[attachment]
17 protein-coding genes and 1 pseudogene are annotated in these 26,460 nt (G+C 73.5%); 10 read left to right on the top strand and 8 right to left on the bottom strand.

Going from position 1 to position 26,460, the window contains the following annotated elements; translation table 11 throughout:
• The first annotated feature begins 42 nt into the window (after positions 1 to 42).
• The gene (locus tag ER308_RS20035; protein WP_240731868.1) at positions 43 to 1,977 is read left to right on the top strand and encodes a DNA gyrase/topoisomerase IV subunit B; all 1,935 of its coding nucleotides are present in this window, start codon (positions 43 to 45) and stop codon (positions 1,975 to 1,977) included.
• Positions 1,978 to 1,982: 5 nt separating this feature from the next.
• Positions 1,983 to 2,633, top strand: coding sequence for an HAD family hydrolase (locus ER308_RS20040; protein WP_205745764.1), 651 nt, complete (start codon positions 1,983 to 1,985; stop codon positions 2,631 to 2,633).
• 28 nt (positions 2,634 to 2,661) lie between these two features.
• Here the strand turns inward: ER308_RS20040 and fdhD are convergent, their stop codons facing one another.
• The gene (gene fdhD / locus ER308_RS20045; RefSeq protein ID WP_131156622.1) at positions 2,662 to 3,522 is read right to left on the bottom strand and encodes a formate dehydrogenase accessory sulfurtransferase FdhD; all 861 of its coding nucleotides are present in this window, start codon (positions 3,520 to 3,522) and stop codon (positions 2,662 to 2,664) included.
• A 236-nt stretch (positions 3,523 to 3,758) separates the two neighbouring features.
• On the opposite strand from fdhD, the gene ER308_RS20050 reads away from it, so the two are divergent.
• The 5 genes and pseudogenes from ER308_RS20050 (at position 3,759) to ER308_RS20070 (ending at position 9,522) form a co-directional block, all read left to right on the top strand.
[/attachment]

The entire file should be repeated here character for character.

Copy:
17 protein-coding genes and 1 pseudogene are annotated in these 26,460 nt (G+C 73.5%); 10 read left to right on the top strand and 8 right to left on the bottom strand.

Going from position 1 to position 26,460, the window contains the following annotated elements; translation table 11 throughout:
• The first annotated feature begins 42 nt into the window (after positions 1 to 42).
• The gene (locus tag ER308_RS20035; protein WP_240731868.1) at positions 43 to 1,977 is read left to right on the top strand and encodes a DNA gyrase/topoisomerase IV subunit B; all 1,935 of its coding nucleotides are present in this window, start codon (positions 43 to 45) and stop codon (positions 1,975 to 1,977) included.
• Positions 1,978 to 1,982: 5 nt separating this feature from the next.
• Positions 1,983 to 2,633, top strand: coding sequence for an HAD family hydrolase (locus ER308_RS20040; protein WP_205745764.1), 651 nt, complete (start codon positions 1,983 to 1,985; stop codon positions 2,631 to 2,633).
• 28 nt (positions 2,634 to 2,661) lie between these two features.
• Here the strand turns inward: ER308_RS20040 and fdhD are convergent, their stop codons facing one another.
• The gene (gene fdhD / locus ER308_RS20045; RefSeq protein ID WP_131156622.1) at positions 2,662 to 3,522 is read right to left on the bottom strand and encodes a formate dehydrogenase accessory sulfurtransferase FdhD; all 861 of its coding nucleotides are present in this window, start codon (positions 3,520 to 3,522) and stop codon (positions 2,662 to 2,664) included.
• A 236-nt stretch (positions 3,523 to 3,758) separates the two neighbouring features.
• On the opposite strand from fdhD, the gene ER308_RS20050 reads away from it, so the two are divergent.
• The 5 genes and pseudogenes from ER308_RS20050 (at position 3,759) to ER308_RS20070 (ending at position 9,522) form a co-directional block, all read left to right on the top strand.